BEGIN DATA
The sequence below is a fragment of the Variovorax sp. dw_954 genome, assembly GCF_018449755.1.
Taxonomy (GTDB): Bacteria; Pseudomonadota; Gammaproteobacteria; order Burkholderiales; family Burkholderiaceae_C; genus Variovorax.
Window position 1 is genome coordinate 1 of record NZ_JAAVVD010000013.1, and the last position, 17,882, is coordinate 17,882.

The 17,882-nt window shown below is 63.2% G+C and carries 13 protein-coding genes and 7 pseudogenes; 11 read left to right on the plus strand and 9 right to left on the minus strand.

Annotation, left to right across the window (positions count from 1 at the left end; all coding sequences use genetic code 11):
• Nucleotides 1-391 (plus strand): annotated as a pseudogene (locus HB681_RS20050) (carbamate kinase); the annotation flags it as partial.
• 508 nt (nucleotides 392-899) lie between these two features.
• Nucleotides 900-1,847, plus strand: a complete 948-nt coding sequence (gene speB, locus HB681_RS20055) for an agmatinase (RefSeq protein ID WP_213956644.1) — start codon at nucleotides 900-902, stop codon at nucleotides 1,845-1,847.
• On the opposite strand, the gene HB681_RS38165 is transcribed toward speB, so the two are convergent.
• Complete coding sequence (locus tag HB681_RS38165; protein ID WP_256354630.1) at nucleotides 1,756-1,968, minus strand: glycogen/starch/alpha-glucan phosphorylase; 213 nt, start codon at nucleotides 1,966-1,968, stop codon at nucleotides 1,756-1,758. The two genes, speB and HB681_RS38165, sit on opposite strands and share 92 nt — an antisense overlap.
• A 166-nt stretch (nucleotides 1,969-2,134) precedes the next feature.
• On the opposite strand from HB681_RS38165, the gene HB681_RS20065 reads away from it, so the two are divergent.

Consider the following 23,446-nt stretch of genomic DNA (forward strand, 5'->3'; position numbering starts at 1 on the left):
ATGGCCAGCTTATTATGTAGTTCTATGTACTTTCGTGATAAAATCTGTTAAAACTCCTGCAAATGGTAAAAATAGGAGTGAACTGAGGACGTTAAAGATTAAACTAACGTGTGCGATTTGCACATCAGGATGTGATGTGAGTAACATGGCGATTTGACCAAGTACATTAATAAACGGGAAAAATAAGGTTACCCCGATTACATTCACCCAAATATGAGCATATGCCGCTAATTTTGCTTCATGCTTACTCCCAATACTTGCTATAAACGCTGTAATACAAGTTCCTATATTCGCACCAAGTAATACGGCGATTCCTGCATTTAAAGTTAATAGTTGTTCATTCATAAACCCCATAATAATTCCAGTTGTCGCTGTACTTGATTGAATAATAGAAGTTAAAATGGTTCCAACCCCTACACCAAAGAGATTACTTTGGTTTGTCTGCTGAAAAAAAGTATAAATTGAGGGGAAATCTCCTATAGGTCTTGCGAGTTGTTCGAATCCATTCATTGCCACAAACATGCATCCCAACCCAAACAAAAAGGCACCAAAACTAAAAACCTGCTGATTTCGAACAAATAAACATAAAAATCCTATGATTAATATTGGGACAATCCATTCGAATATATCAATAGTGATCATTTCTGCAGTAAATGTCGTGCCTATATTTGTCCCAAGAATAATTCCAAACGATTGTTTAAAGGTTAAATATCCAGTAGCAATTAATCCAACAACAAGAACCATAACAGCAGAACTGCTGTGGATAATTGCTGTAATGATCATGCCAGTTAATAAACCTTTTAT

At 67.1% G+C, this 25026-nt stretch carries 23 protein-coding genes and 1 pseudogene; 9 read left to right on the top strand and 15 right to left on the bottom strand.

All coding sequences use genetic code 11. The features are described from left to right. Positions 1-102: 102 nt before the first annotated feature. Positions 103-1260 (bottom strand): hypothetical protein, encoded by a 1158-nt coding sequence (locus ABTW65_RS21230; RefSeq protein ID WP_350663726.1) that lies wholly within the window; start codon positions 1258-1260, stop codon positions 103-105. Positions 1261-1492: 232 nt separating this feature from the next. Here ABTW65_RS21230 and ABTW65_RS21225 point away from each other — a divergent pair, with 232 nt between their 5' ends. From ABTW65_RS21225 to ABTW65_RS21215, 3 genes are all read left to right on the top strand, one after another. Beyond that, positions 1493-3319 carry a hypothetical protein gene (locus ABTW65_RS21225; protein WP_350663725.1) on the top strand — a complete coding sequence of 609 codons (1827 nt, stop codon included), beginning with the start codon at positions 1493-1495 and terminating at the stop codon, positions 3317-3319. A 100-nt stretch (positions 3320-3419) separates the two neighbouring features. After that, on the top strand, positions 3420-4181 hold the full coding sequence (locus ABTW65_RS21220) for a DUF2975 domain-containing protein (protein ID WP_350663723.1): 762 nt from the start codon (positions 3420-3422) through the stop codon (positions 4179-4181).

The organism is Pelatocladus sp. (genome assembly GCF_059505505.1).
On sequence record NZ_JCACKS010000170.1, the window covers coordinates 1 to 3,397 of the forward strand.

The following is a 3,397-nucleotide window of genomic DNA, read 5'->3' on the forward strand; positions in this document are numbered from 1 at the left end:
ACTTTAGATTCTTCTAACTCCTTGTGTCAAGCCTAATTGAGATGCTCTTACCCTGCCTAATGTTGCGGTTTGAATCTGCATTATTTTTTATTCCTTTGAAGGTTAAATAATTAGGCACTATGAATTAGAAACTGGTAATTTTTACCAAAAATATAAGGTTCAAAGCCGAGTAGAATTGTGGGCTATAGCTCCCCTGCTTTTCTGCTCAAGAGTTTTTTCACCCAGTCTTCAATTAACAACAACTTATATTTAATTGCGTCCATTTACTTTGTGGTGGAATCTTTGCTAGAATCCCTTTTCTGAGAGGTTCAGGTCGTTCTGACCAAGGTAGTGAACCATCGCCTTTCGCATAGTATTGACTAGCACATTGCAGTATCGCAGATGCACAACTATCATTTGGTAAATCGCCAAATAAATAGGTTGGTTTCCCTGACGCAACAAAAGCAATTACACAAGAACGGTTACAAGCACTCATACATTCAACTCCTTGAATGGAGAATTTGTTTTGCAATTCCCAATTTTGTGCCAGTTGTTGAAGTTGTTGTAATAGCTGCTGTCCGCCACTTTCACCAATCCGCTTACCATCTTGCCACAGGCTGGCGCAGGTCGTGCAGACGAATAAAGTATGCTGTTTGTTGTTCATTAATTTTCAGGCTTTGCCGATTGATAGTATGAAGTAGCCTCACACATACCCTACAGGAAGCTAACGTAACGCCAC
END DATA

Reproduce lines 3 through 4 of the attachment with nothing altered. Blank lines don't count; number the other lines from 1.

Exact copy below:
Window position 1 is genome coordinate 1 of record NZ_JAAVVD010000013.1, and the last position, 17,882, is coordinate 17,882.

The 17,882-nt window shown below is 63.2% G+C and carries 13 protein-coding genes and 7 pseudogenes; 11 read left to right on the plus strand and 9 right to left on the minus strand.